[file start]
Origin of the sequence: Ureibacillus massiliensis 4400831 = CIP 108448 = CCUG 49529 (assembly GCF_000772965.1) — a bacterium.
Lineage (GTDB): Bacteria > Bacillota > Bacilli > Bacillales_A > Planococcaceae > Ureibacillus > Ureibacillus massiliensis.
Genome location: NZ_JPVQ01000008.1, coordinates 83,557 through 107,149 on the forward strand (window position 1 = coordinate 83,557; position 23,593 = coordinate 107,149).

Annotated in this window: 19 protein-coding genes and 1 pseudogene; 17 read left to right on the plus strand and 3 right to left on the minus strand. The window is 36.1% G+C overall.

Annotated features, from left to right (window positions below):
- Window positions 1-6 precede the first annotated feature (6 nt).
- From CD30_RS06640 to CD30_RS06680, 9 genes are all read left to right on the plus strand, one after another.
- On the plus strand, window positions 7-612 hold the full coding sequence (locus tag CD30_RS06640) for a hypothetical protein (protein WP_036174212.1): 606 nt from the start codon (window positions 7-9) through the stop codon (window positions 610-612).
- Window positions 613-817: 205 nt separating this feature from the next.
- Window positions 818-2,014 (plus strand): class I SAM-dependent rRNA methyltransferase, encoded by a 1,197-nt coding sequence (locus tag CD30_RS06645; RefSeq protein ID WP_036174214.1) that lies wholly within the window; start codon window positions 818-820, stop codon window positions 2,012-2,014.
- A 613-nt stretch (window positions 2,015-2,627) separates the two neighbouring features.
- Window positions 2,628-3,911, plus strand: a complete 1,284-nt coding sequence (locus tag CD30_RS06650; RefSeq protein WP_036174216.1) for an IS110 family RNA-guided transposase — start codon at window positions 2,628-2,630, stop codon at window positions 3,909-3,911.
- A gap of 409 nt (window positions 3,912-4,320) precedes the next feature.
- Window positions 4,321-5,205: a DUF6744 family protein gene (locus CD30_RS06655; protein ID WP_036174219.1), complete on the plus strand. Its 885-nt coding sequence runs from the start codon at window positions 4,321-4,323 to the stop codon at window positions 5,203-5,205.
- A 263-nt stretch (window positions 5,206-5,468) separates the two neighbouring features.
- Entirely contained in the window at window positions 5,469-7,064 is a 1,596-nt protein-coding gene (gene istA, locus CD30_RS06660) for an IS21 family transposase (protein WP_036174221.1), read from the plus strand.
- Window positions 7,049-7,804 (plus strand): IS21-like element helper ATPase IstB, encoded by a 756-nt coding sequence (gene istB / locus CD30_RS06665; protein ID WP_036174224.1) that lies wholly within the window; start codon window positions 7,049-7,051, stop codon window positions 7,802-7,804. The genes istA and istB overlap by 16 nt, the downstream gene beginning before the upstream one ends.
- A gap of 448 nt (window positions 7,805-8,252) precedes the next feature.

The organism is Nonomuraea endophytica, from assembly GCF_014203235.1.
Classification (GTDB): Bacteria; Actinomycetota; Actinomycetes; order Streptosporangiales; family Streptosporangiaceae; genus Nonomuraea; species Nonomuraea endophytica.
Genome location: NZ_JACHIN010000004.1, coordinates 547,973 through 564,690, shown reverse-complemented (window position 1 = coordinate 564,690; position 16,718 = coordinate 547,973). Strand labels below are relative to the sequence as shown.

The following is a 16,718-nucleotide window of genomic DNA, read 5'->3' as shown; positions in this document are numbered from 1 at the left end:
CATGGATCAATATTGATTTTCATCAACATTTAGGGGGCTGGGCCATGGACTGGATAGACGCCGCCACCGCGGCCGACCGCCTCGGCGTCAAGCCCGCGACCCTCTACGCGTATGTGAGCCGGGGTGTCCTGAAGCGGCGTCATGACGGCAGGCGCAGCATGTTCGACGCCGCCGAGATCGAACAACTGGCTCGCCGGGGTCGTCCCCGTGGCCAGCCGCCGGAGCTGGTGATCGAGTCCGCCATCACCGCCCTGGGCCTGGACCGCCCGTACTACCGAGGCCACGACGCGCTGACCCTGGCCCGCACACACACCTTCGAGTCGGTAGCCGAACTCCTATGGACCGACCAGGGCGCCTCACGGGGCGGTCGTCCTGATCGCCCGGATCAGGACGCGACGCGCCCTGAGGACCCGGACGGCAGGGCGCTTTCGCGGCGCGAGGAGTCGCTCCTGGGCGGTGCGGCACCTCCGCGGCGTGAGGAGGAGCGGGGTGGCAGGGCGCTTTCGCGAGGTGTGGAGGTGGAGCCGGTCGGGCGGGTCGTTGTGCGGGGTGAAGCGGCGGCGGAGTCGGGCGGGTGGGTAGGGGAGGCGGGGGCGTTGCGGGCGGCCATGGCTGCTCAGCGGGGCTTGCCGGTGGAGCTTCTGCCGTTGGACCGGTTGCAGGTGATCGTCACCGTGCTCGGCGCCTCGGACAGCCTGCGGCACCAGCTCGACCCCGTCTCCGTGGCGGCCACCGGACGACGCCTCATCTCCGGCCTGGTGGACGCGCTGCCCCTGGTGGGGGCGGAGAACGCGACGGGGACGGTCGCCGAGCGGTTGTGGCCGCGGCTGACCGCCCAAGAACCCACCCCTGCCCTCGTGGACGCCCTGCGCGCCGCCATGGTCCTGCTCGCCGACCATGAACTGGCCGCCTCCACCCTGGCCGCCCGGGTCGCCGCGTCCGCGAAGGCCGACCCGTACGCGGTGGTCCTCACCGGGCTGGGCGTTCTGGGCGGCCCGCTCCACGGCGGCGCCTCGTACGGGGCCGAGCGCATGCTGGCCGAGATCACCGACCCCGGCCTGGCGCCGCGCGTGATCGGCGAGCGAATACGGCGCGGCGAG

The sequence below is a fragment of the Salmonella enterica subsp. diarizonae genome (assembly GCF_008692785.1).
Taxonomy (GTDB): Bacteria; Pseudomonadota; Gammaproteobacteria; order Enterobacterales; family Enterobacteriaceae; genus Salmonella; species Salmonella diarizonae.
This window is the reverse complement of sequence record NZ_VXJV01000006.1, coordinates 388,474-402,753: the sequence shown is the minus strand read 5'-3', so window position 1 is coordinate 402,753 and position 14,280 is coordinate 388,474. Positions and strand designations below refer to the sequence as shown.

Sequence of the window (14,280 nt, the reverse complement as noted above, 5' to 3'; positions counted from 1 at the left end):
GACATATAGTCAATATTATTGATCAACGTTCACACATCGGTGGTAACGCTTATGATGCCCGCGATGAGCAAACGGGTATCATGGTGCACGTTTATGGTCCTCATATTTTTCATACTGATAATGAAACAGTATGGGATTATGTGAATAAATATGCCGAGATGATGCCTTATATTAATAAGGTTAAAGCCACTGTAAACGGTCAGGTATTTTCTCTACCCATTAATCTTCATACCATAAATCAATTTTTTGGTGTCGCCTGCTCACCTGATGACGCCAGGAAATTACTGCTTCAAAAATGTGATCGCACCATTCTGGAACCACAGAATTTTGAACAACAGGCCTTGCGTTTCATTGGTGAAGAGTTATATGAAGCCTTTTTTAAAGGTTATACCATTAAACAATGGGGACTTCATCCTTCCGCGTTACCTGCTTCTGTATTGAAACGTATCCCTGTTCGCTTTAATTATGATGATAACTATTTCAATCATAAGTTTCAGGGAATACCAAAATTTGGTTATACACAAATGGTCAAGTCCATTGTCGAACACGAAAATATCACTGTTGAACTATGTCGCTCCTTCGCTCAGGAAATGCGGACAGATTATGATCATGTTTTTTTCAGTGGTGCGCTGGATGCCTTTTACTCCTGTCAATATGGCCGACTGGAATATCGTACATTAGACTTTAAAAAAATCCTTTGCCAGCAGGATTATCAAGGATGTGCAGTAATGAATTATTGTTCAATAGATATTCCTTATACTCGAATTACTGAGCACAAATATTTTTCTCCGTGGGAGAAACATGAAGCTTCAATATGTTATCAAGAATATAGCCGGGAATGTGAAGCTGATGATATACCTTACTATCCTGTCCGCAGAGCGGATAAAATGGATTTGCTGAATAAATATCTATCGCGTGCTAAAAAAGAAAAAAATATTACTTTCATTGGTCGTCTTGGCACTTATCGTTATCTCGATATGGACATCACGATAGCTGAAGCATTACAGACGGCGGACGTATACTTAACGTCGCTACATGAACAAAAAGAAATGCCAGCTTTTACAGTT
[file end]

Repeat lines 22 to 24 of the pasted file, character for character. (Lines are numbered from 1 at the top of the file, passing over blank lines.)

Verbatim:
The following is a 16,718-nucleotide window of genomic DNA, read 5'->3' as shown; positions in this document are numbered from 1 at the left end:
CATGGATCAATATTGATTTTCATCAACATTTAGGGGGCTGGGCCATGGACTGGATAGACGCCGCCACCGCGGCCGACCGCCTCGGCGTCAAGCCCGCGACCCTCTACGCGTATGTGAGCCGGGGTGTCCTGAAGCGGCGTCATGACGGCAGGCGCAGCATGTTCGACGCCGCCGAGATCGAACAACTGGCTCGCCGGGGTCGTCCCCGTGGCCAGCCGCCGGAGCTGGTGATCGAGTCCGCCATCACCGCCCTGGGCCTGGACCGCCCGTACTACCGAGGCCACGACGCGCTGACCCTGGCCCGCACACACACCTTCGAGTCGGTAGCCGAACTCCTATGGACCGACCAGGGCGCCTCACGGGGCGGTCGTCCTGATCGCCCGGATCAGGACGCGACGCGCCCTGAGGACCCGGACGGCAGGGCGCTTTCGCGGCGCGAGGAGTCGCTCCTGGGCGGTGCGGCACCTCCGCGGCGTGAGGAGGAGCGGGGTGGCAGGGCGCTTTCGCGAGGTGTGGAGGTGGAGCCGGTCGGGCGGGTCGTTGTGCGGGGTGAAGCGGCGGCGGAGTCGGGCGGGTGGGTAGGGGAGGCGGGGGCGTTGCGGGCGGCCATGGCTGCTCAGCGGGGCTTGCCGGTGGAGCTTCTGCCGTTGGACCGGTTGCAGGTGATCGTCACCGTGCTCGGCGCCTCGGACAGCCTGCGGCACCAGCTCGACCCCGTCTCCGTGGCGGCCACCGGACGACGCCTCATCTCCGGCCTGGTGGACGCGCTGCCCCTGGTGGGGGCGGAGAACGCGACGGGGACGGTCGCCGAGCGGTTGTGGCCGCGGCTGACCGCCCAAGAACCCACCCCTGCCCTCGTGGACGCCCTGCGCGCCGCCATGGTCCTGCTCGCCGACCATGAACTGGCCGCCTCCACCCTGGCCGCCCGGGTCGCCGCGTCCGCGAAGGCCGACCCGTACGCGGTGGTCCTCACCGGGCTGGGCGTTCTGGGCGGCCCGCTCCACGGCGGCGCCTCGTACGGGGCCGAGCGCATGCTGGCCGAGATCACCGACCCCGGCCTGGCGCCGCGCGTGATCGGCGAGCGAATACGGCGCGGCGAG

The sequence below is a fragment of the Salmonella enterica subsp. diarizonae genome (assembly GCF_008692785.1).